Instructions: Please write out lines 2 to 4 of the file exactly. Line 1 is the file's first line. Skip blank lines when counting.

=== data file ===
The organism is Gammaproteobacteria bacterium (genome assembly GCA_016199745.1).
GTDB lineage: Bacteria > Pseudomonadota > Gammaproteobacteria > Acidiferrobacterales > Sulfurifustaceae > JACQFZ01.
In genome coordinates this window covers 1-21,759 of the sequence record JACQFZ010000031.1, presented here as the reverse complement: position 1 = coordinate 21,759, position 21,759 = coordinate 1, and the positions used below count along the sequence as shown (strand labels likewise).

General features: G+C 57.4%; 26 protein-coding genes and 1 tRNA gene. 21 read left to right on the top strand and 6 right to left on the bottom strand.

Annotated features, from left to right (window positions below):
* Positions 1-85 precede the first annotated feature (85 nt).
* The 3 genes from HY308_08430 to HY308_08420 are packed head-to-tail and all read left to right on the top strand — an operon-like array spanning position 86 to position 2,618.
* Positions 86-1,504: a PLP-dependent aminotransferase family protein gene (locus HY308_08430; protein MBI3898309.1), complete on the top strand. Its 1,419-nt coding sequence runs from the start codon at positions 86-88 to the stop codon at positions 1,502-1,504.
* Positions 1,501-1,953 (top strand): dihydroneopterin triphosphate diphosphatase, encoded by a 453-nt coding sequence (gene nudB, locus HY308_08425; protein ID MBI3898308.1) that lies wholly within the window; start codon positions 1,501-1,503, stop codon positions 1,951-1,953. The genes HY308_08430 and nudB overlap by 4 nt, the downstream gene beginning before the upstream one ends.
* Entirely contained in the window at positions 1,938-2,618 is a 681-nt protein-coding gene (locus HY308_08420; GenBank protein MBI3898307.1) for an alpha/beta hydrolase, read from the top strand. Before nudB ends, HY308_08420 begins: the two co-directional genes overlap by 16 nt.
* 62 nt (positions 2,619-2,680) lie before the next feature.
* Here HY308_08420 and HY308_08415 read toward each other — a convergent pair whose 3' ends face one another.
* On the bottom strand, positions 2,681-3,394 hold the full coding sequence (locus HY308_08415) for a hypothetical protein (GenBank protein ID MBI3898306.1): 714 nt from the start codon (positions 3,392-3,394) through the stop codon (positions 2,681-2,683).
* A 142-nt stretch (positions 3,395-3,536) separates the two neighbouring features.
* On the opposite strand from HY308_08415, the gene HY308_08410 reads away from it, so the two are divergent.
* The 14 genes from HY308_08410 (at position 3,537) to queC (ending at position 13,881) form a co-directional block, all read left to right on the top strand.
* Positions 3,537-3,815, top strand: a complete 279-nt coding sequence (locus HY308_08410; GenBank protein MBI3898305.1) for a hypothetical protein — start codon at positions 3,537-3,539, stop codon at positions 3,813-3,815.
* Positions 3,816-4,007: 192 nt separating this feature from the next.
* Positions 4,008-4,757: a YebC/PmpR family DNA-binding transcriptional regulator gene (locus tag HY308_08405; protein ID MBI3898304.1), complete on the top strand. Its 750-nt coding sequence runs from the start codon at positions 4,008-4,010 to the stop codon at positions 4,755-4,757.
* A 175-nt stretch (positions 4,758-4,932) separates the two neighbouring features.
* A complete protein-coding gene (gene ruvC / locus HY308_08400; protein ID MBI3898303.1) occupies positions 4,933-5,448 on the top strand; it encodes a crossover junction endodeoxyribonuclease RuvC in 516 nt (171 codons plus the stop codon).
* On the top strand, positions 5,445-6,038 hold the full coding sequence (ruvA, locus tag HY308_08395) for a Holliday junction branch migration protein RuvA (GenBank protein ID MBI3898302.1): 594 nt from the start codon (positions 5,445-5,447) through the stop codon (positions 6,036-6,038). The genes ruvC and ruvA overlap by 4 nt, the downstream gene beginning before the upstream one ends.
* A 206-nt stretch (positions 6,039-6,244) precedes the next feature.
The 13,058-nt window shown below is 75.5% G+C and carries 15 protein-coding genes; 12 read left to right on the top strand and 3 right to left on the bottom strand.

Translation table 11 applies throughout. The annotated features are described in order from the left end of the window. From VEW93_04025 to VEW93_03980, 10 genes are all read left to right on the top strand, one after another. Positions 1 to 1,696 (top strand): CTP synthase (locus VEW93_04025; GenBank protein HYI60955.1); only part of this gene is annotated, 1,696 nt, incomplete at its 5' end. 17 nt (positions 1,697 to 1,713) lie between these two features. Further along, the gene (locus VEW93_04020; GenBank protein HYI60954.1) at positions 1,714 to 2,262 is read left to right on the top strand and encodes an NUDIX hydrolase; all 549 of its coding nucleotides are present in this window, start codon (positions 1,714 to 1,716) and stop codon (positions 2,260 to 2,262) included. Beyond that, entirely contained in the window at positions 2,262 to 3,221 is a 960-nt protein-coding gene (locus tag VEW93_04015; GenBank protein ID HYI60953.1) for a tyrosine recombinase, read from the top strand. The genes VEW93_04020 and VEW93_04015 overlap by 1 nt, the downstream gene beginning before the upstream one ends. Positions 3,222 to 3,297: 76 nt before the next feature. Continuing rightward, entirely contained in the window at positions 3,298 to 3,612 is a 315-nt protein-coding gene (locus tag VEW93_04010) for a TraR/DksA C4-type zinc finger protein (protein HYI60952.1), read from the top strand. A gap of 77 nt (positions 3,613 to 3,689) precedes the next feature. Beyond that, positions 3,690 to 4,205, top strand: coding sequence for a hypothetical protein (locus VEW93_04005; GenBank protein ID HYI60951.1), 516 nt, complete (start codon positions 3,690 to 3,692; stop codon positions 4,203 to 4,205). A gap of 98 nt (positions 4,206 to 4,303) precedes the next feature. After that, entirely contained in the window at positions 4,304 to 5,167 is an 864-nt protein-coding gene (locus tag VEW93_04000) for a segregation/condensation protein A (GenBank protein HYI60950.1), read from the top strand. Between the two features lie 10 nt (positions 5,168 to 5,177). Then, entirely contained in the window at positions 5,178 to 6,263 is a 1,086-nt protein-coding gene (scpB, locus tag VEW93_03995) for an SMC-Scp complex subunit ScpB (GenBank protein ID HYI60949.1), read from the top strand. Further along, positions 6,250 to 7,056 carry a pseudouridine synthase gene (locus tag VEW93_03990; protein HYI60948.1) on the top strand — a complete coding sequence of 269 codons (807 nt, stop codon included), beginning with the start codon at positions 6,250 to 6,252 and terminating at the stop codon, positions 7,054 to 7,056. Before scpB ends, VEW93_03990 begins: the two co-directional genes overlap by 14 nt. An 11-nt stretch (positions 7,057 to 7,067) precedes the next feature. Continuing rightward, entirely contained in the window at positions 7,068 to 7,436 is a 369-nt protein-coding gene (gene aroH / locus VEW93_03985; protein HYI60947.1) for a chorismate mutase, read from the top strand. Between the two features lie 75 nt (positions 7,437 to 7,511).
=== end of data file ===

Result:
GTDB lineage: Bacteria > Pseudomonadota > Gammaproteobacteria > Acidiferrobacterales > Sulfurifustaceae > JACQFZ01.
In genome coordinates this window covers 1-21,759 of the sequence record JACQFZ010000031.1, presented here as the reverse complement: position 1 = coordinate 21,759, position 21,759 = coordinate 1, and the positions used below count along the sequence as shown (strand labels likewise).

General features: G+C 57.4%; 26 protein-coding genes and 1 tRNA gene. 21 read left to right on the top strand and 6 right to left on the bottom strand.